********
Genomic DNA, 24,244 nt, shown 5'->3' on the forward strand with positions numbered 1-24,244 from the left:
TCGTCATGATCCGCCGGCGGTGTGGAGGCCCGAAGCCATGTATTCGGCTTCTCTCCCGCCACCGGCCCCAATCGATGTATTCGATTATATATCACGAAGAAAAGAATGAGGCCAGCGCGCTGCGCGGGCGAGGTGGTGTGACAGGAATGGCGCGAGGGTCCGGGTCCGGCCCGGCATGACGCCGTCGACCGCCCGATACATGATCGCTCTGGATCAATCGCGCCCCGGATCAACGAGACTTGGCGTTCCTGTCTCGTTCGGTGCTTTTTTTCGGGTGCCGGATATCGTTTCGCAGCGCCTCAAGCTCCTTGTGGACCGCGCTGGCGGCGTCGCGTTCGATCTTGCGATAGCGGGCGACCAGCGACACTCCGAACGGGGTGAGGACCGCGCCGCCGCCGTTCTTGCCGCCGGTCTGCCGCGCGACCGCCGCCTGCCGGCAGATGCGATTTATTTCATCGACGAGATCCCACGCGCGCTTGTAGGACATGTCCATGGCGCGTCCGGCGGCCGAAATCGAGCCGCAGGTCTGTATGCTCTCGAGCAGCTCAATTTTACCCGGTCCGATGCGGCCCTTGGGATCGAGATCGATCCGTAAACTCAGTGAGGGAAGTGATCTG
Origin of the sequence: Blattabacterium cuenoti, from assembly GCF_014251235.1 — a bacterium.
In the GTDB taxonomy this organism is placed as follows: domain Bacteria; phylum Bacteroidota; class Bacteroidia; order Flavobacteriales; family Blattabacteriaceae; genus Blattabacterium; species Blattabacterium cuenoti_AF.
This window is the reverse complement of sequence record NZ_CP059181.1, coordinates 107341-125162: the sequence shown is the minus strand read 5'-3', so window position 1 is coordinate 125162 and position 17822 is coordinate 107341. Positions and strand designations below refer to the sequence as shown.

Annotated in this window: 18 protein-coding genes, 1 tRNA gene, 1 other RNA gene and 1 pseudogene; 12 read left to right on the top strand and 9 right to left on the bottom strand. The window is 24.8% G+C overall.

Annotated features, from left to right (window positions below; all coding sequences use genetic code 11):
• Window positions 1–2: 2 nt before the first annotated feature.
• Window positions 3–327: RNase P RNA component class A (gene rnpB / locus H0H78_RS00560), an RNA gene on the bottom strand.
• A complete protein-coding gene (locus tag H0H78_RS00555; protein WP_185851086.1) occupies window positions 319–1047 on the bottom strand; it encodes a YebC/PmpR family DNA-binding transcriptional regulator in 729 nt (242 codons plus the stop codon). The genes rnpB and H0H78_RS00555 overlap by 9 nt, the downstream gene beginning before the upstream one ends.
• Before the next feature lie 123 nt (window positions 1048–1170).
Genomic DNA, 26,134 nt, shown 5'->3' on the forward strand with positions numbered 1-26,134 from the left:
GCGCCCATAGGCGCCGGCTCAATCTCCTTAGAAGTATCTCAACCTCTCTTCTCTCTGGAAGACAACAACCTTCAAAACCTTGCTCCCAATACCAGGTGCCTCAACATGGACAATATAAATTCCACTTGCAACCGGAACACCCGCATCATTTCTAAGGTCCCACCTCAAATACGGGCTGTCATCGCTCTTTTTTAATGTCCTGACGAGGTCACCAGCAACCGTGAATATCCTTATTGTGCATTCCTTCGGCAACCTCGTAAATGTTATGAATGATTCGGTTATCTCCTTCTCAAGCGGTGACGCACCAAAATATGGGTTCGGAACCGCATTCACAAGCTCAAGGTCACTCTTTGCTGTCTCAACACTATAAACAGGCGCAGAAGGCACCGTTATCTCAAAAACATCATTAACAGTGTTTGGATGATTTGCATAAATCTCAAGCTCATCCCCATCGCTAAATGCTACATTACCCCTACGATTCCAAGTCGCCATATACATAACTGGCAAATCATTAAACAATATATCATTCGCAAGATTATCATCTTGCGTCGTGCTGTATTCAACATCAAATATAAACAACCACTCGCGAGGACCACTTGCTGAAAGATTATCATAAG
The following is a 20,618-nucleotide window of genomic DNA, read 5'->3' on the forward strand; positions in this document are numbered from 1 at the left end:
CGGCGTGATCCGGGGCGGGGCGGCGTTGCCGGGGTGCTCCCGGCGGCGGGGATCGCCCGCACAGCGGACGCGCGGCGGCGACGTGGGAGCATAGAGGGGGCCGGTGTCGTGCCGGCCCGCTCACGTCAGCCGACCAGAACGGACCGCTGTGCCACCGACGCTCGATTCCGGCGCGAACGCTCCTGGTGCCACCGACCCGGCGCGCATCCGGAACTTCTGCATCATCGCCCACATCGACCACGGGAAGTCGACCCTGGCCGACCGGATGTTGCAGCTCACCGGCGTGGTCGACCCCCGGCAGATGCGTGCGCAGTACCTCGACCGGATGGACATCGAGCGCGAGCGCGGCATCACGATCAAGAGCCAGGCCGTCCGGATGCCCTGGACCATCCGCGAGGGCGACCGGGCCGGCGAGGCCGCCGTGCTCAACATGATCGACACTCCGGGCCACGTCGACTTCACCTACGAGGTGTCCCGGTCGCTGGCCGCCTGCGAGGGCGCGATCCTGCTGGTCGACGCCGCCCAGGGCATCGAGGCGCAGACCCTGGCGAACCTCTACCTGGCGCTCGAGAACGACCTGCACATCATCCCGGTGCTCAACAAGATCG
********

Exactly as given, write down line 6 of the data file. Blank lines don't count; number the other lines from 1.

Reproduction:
Annotated in this window: 18 protein-coding genes, 1 tRNA gene, 1 other RNA gene and 1 pseudogene; 12 read left to right on the top strand and 9 right to left on the bottom strand. The window is 24.8% G+C overall.